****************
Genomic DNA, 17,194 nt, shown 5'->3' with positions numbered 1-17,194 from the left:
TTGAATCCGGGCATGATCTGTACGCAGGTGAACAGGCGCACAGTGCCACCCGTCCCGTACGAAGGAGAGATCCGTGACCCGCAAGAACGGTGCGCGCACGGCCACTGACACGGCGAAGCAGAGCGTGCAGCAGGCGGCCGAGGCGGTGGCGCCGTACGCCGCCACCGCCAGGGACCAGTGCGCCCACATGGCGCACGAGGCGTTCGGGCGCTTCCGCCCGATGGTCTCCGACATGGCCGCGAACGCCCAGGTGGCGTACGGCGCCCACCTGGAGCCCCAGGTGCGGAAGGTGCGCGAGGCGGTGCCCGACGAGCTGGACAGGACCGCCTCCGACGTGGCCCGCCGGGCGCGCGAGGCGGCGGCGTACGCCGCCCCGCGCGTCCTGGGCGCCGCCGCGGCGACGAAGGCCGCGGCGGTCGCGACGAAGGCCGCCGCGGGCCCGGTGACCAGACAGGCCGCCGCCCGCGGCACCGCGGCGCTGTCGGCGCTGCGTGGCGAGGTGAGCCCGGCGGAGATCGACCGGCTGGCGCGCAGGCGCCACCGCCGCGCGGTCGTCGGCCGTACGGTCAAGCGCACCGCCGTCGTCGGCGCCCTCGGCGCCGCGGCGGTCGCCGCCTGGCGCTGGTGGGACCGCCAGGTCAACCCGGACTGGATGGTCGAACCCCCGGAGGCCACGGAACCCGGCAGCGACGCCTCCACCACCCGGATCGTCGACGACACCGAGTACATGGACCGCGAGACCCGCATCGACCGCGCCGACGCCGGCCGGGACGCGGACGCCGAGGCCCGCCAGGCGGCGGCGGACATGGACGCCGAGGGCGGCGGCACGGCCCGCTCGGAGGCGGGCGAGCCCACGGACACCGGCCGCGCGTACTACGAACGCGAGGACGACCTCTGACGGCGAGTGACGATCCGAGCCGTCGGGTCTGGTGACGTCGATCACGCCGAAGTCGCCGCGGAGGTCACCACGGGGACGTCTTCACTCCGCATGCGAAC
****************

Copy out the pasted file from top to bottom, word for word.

Genomic DNA, 17,194 nt, shown 5'->3' with positions numbered 1-17,194 from the left:
TTGAATCCGGGCATGATCTGTACGCAGGTGAACAGGCGCACAGTGCCACCCGTCCCGTACGAAGGAGAGATCCGTGACCCGCAAGAACGGTGCGCGCACGGCCACTGACACGGCGAAGCAGAGCGTGCAGCAGGCGGCCGAGGCGGTGGCGCCGTACGCCGCCACCGCCAGGGACCAGTGCGCCCACATGGCGCACGAGGCGTTCGGGCGCTTCCGCCCGATGGTCTCCGACATGGCCGCGAACGCCCAGGTGGCGTACGGCGCCCACCTGGAGCCCCAGGTGCGGAAGGTGCGCGAGGCGGTGCCCGACGAGCTGGACAGGACCGCCTCCGACGTGGCCCGCCGGGCGCGCGAGGCGGCGGCGTACGCCGCCCCGCGCGTCCTGGGCGCCGCCGCGGCGACGAAGGCCGCGGCGGTCGCGACGAAGGCCGCCGCGGGCCCGGTGACCAGACAGGCCGCCGCCCGCGGCACCGCGGCGCTGTCGGCGCTGCGTGGCGAGGTGAGCCCGGCGGAGATCGACCGGCTGGCGCGCAGGCGCCACCGCCGCGCGGTCGTCGGCCGTACGGTCAAGCGCACCGCCGTCGTCGGCGCCCTCGGCGCCGCGGCGGTCGCCGCCTGGCGCTGGTGGGACCGCCAGGTCAACCCGGACTGGATGGTCGAACCCCCGGAGGCCACGGAACCCGGCAGCGACGCCTCCACCACCCGGATCGTCGACGACACCGAGTACATGGACCGCGAGACCCGCATCGACCGCGCCGACGCCGGCCGGGACGCGGACGCCGAGGCCCGCCAGGCGGCGGCGGACATGGACGCCGAGGGCGGCGGCACGGCCCGCTCGGAGGCGGGCGAGCCCACGGACACCGGCCGCGCGTACTACGAACGCGAGGACGACCTCTGACGGCGAGTGACGATCCGAGCCGTCGGGTCTGGTGACGTCGATCACGCCGAAGTCGCCGCGGAGGTCACCACGGGGACGTCTTCACTCCGCATGCGAAC